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When the Floods Came by Clare Morrall
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When the Floods Came

by Clare Morrall

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I wonder what drew Morrall to write a post-apocalyptic novel. With Margaret Atwood it seems to me that she wants to warn us about where we’re heading, McCarthy wanted to capture the feeling of living in such a hopeless state while Bradbury was perhaps warning readers about what transpires when people are too lethargic and wrapped up in meaningless media. And Wyndham used it largely to create a Robinson Crusoe-like plot.

A quarter of the way into the book Morrall seems to be interested in quite a range of issues from censorship to parent/offspring relationships but I felt the novel lacked a raison d’être. Rosa is rather a bland narrator, the mysterious Aarshay is artificially kept under wraps by the author since the family isn’t allowed to press hard enough to find out about him and Boris seems more like a thirteen year old adolescent than a twenty year old.

And plot-wise it seems to lack direction. Yes, Hector, Rosa’s fiancé is cycling from Brighton to see her and the whole family is cycling to Coventry and they’ve played their totally uninteresting stairs game.

I guess I also feel let down by Morrall’s choice of the apocalypse. Climate change has brought floods but the main wiping out of the majority of people in England was some kind of virus so China and the USA are giving aid to the survivors in one form or another. In reality, with climate change, we face a world of extremes, heat being the main one, and no one anywhere is exempt. People won’t be able to fix up things and scavenge. If the environment doesn’t kill us first, then our stressful reactions to decreasing resources will lead to wars. In other words, Morrall’s vision of the future seems irrelevant to me from the start.

There’s also Morrall’s nursery rhyme conceit running through the novel, linking so many incidents to nursery rhymes. When Hector warns Roza about the way Dan’s lights might be there to entice them to his building, Roza thinks ‘The witch’s gingerbread house in Hansel and Gretel. The Pied Piper leading the children out of Hamelin with his music’. Morrall even inserts allusions when she is not wanting to make a comparison – ‘Come on, we’ll eat those kilometres before they have time to sing a song of sixpence’ Roza tells Boris as they catch up with their family. So why does Morrall connect everything to what she establishes is a communal history? I can’t really see beyond it being a rather stilted, formulaic attempt to give another level of meaning to the novel.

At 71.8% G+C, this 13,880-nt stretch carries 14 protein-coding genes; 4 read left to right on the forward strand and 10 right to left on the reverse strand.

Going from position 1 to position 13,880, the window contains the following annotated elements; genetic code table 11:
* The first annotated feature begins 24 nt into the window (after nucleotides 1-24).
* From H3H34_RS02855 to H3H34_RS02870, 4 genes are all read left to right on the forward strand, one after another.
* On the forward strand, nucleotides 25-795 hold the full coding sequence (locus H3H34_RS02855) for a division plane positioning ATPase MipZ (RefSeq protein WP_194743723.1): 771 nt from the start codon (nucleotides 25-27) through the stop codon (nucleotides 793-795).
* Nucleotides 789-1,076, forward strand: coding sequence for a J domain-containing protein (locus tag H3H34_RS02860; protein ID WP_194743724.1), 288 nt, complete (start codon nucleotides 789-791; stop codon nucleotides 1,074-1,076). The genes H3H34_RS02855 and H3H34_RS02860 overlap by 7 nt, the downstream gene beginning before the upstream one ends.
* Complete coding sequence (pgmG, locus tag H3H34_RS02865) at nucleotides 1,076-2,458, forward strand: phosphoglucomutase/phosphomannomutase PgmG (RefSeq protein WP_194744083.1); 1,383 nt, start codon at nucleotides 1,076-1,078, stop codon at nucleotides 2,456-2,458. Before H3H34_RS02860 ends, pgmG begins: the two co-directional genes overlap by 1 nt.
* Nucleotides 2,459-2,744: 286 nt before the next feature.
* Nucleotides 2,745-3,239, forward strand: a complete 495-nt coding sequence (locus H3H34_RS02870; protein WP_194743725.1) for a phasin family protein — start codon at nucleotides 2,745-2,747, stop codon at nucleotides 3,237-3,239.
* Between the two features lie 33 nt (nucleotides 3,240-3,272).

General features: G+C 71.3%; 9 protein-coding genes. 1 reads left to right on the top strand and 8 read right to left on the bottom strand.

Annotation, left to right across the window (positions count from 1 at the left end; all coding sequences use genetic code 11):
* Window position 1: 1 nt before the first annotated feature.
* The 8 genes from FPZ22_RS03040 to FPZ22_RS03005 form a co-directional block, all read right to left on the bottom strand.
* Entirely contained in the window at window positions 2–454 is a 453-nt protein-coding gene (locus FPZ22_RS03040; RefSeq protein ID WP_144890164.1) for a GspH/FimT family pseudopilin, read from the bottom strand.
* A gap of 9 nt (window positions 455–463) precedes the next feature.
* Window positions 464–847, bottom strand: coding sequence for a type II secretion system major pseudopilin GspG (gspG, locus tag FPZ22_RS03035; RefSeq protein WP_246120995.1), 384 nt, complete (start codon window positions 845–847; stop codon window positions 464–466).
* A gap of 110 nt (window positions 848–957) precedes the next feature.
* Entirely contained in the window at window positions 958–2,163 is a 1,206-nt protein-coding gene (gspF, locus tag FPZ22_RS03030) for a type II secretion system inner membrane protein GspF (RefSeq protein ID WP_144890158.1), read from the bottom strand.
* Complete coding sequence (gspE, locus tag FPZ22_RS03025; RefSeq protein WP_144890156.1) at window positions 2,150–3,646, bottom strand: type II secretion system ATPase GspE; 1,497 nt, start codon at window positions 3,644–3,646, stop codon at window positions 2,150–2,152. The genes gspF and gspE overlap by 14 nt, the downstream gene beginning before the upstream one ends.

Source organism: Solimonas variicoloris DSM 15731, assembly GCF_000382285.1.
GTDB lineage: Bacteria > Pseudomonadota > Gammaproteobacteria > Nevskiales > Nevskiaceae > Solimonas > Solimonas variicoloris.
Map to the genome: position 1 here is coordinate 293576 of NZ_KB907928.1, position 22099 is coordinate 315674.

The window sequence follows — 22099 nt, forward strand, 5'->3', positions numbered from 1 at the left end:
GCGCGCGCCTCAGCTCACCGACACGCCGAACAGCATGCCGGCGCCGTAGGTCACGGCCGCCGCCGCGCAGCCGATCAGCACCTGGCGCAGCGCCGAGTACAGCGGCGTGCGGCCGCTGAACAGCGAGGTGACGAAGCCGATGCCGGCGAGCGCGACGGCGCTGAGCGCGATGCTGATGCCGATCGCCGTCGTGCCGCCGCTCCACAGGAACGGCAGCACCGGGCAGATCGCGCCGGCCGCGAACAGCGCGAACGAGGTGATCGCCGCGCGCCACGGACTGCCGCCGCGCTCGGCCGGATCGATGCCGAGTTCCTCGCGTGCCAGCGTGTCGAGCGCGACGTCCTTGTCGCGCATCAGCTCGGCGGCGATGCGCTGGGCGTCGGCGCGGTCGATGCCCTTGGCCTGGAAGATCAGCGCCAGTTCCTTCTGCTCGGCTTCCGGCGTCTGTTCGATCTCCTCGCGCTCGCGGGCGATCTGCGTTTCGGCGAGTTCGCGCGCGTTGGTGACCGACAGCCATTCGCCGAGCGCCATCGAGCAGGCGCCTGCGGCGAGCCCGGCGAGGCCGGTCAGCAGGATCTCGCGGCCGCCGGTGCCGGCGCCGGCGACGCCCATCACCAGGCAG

In a novel where the plot has a major part it is important for it to be convincing enough. This one wasn’t. England is isolated from the rest of Europe and there are precious few children and people’s fertility has gone to pot. I can’t see why, though, with IVF of the future, populations couldn’t be built up again. Altogether, England’s isolation is overplayed and there’s also a lot of repetition, for example about how ageing Popi is slowing down. And the ending? As unconvincing and unfulfilling as the rest of the book, I’m afraid. ( )
  evening | Mar 27, 2016 |
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Book description
In a world prone to violent flooding, Britain, ravaged 20 years earlier by a deadly virus, has been largely cut off from the rest of the world. Survivors are few and far between, most of them infertile. Children, the only hope for the future, are a rare commodity.

For 22-year-old Roza Polanski, life with her family in their isolated tower block is relatively comfortable. She's safe, happy enough. But when a stranger called Aashay Kent arrives, everything changes. At first he's a welcome addition, his magnetism drawing the Polanskis out of their shells, promising an alternative to a lonely existence. But Roza can't shake the feeling that there's more to Aashay than he's letting on. Is there more to life beyond their isolated bubble? Is it true that children are being kidnapped? And what will it cost to find out?

Clare Morrall, author of the Man Booker Prize-shortlisted Astonishing Splashes of Colour, creates a startling vision of the future in a world not so very far from our own, and a thrilling story of suspense.
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In a world prone to violent flooding, Britain, ravaged 20 years earlier by a deadly virus, has been largely cut off from the rest of the world. Survivors are few and far between, most of them infertile. Children, the only hope for the future, are a rare commodity. For 22-year-old Roza Polanski, life with her family in their isolated tower block is relatively comfortable. She's safe, happy enough. But when a stranger called Aashay Kent arrives, everything changes. At first he's a welcome addition, his magnetism drawing the Polanskis out of their shells, promising an alternative to a lonely existence. But Roza can't shake the feeling that there's more to Aashay than he's letting on. Is there more to life beyond their isolated bubble? Is it true that children are being kidnapped? And what will it cost to find out?… (more)

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